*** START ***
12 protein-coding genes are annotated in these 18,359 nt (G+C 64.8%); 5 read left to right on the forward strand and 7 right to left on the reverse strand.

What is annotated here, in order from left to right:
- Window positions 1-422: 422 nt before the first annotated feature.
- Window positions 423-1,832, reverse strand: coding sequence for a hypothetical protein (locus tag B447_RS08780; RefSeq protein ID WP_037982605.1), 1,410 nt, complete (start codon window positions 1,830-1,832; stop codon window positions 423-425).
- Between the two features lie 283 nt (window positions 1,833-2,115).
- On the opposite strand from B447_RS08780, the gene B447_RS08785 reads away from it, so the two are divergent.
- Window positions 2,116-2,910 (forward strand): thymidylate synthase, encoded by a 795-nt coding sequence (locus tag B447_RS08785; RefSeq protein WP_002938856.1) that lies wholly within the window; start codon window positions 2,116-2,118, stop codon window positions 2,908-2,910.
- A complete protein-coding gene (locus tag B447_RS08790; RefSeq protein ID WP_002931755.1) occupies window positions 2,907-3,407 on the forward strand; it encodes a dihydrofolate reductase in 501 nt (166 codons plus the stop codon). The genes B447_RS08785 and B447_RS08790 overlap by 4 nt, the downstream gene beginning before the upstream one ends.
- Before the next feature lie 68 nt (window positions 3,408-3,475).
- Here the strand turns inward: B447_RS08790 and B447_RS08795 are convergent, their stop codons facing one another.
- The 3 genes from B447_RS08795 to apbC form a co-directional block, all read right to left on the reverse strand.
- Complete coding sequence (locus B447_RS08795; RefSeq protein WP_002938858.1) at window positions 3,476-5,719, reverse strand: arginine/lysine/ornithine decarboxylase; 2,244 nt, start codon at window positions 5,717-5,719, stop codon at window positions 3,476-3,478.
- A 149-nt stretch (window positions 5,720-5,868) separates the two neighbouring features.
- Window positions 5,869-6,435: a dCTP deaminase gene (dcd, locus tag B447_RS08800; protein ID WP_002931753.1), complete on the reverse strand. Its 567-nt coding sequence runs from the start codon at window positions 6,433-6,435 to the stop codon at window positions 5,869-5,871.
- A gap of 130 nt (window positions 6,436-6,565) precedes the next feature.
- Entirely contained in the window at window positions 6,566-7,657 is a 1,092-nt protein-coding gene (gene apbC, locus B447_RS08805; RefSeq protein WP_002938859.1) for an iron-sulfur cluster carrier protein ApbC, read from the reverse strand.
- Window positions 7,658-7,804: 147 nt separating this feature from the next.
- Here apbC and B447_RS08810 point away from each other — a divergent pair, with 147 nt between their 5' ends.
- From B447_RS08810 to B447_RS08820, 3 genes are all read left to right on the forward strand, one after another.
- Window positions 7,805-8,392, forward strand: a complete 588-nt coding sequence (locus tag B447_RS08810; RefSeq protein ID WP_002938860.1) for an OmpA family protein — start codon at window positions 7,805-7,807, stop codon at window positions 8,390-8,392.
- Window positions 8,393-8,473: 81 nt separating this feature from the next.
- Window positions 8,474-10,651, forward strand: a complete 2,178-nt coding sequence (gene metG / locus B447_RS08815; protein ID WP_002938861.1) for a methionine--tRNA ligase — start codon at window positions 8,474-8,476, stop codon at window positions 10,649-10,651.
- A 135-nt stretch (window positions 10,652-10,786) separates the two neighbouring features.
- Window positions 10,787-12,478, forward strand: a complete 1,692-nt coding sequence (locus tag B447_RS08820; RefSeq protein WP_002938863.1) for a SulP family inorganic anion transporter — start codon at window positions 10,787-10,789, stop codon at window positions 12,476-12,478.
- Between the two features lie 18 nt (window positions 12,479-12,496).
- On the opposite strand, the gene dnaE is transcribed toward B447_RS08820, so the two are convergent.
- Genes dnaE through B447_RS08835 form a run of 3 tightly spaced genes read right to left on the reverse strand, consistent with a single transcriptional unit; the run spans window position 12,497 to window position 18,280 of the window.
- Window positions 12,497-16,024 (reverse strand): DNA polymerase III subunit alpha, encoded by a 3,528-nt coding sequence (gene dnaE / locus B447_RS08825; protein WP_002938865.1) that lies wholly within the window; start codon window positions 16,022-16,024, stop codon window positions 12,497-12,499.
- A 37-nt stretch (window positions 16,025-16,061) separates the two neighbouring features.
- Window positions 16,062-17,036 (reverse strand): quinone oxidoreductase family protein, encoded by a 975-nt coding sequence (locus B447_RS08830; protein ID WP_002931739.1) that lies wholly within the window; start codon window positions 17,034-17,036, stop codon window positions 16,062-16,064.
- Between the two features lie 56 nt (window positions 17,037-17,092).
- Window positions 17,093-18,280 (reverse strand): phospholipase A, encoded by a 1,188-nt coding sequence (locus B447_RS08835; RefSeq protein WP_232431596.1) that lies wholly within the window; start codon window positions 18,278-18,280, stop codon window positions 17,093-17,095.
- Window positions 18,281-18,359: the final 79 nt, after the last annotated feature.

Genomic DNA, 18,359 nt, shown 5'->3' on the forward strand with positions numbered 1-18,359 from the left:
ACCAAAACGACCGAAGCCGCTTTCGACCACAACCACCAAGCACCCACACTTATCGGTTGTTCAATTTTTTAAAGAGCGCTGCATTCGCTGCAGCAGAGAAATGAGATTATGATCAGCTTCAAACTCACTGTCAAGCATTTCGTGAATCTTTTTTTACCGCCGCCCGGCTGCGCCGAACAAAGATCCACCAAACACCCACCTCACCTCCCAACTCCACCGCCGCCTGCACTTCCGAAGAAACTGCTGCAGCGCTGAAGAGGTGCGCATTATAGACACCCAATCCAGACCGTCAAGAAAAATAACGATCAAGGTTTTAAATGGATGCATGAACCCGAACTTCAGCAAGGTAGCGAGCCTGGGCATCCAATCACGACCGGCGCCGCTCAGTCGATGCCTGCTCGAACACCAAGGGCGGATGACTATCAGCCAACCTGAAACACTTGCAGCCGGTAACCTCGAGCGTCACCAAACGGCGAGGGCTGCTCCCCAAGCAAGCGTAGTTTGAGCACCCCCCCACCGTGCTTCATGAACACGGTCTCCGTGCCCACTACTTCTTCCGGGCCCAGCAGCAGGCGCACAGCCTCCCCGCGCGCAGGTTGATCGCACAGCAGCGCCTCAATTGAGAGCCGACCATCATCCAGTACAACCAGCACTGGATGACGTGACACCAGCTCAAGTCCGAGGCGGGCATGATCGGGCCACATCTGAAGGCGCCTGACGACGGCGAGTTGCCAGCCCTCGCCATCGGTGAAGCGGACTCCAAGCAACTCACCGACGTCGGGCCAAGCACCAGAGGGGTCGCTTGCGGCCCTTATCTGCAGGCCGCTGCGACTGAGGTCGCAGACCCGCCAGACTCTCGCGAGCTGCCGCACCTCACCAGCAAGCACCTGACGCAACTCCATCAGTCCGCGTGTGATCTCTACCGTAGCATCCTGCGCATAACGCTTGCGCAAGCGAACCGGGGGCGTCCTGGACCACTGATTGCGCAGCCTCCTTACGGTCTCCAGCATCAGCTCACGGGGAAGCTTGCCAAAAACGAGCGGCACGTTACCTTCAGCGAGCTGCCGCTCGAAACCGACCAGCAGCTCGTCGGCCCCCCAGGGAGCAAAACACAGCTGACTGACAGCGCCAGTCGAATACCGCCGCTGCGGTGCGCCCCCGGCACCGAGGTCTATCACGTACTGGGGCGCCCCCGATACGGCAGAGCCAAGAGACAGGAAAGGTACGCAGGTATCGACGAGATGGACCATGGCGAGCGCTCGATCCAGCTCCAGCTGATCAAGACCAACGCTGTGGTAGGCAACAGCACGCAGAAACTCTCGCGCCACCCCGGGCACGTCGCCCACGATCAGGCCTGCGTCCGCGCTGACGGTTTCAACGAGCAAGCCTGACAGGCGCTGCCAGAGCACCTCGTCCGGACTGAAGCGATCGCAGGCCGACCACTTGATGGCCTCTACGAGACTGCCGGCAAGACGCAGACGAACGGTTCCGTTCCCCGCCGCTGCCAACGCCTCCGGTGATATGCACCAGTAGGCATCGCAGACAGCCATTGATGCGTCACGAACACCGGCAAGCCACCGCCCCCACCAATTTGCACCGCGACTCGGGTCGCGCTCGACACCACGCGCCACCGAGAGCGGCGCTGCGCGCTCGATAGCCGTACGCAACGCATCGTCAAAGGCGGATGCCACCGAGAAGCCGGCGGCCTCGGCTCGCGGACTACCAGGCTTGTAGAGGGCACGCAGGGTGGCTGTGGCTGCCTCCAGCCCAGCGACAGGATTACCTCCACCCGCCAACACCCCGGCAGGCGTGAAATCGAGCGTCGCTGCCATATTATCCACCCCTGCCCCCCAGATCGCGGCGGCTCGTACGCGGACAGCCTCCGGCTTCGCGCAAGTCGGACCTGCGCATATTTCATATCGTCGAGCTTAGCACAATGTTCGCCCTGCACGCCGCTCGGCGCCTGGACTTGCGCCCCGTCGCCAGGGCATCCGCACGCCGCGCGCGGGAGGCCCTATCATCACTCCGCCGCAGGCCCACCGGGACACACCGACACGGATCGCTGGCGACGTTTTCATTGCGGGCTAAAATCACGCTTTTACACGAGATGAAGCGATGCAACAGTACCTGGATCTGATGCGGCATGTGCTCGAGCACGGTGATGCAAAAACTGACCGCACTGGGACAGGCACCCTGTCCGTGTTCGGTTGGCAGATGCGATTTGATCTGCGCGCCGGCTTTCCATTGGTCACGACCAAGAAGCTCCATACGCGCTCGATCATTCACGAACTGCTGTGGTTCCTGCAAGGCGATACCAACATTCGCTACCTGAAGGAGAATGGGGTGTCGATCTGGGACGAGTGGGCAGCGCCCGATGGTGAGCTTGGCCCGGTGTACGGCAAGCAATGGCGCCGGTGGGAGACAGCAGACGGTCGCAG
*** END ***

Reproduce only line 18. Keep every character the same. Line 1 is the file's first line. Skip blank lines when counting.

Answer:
- Here apbC and B447_RS08810 point away from each other — a divergent pair, with 147 nt between their 5' ends.